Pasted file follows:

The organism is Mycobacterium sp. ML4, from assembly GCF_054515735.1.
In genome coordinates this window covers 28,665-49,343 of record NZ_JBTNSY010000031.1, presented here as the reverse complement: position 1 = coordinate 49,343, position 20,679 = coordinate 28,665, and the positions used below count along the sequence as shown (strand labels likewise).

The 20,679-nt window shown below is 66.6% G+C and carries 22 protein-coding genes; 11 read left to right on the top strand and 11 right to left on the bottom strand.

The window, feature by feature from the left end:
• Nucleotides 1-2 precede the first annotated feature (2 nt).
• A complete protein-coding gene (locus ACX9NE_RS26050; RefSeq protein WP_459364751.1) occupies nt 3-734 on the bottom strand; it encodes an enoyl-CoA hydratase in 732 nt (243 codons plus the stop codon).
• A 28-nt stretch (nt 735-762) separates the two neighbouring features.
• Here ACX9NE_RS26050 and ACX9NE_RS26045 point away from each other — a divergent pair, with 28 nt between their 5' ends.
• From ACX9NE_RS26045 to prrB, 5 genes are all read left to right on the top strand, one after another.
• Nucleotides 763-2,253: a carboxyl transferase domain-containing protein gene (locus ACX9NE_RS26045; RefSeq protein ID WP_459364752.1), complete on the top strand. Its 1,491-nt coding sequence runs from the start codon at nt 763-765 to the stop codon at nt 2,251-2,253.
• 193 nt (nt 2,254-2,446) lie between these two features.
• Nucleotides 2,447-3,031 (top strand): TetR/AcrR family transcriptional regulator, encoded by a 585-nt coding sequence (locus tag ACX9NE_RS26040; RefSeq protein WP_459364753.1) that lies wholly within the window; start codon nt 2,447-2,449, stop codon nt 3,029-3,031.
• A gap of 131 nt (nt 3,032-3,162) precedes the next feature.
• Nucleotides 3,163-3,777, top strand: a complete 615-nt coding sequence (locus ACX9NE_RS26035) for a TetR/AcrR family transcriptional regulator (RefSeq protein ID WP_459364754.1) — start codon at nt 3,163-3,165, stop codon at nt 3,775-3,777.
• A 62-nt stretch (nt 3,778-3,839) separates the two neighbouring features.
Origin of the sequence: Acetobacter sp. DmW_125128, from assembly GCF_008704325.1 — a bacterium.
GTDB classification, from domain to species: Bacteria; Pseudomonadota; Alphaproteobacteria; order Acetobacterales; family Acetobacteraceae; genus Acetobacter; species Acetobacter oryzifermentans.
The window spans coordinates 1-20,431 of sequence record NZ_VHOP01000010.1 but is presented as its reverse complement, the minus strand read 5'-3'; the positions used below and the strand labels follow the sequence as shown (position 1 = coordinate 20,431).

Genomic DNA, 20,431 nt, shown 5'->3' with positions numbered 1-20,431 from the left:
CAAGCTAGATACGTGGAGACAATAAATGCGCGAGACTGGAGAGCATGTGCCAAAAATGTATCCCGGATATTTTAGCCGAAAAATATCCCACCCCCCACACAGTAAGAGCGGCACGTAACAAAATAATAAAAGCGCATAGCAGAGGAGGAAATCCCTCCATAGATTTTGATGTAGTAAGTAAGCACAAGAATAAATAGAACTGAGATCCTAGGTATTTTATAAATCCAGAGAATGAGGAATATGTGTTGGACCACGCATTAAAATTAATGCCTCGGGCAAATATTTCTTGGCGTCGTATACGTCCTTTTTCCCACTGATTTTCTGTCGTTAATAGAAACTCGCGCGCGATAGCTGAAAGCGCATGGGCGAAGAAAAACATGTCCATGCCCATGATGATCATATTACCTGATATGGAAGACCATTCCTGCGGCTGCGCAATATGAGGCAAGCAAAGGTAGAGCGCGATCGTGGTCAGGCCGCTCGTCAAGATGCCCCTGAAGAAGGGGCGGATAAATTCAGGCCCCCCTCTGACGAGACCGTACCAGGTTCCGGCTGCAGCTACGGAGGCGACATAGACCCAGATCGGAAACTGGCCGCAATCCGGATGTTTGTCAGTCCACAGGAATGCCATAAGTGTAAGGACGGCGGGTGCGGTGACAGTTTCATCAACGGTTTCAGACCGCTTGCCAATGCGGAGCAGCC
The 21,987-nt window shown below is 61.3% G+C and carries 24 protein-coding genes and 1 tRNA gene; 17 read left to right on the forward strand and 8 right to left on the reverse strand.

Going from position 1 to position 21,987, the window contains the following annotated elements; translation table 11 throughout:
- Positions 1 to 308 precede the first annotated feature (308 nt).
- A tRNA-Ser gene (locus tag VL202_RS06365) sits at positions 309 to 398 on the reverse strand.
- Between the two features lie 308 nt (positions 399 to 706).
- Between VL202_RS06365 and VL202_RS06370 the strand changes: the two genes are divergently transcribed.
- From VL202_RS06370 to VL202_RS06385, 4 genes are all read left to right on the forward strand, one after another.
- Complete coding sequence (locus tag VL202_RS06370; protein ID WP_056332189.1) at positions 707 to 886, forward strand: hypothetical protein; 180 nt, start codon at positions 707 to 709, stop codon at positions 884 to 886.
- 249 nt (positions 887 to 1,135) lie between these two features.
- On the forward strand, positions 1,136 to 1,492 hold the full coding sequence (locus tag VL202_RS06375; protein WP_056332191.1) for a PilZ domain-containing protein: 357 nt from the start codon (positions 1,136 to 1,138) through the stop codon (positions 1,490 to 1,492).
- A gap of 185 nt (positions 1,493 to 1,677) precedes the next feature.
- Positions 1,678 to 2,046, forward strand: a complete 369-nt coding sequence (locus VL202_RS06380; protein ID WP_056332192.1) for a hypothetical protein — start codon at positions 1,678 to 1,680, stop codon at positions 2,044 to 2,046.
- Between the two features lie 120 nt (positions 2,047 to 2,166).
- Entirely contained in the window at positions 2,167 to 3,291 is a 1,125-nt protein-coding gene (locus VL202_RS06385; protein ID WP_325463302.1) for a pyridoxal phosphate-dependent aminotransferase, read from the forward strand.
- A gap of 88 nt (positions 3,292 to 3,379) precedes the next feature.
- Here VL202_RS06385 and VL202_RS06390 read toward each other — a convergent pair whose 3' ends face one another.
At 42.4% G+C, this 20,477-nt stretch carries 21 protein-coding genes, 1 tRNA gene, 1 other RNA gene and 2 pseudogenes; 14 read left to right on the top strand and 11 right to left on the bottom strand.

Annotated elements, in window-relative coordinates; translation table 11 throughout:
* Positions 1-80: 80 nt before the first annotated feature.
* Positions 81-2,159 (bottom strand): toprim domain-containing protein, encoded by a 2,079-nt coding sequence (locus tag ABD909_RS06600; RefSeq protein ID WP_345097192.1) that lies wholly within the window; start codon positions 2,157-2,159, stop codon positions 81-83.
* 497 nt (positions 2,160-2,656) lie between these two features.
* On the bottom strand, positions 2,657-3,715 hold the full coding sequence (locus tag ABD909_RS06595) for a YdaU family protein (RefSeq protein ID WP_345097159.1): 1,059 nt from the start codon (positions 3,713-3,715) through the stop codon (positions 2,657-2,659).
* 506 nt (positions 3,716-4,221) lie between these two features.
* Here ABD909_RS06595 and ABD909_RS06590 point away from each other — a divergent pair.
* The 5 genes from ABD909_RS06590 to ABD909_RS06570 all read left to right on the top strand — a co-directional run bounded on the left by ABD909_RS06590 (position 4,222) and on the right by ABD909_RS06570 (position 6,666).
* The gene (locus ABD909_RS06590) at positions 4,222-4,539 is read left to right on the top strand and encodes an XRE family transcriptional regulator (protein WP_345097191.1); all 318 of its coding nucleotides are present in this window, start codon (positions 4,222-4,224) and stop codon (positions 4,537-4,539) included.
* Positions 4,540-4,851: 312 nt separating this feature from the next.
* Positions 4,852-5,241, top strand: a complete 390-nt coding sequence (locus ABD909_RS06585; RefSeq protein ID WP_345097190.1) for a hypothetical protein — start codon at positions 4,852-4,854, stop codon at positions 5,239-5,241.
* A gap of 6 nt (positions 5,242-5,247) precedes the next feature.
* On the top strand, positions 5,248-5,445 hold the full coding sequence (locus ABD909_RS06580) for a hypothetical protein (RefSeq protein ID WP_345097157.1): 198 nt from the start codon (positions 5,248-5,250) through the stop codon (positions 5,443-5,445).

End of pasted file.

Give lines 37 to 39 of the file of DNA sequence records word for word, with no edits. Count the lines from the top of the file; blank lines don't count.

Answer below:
At 42.4% G+C, this 20,477-nt stretch carries 21 protein-coding genes, 1 tRNA gene, 1 other RNA gene and 2 pseudogenes; 14 read left to right on the top strand and 11 right to left on the bottom strand.

Annotated elements, in window-relative coordinates; translation table 11 throughout:
* Positions 1-80: 80 nt before the first annotated feature.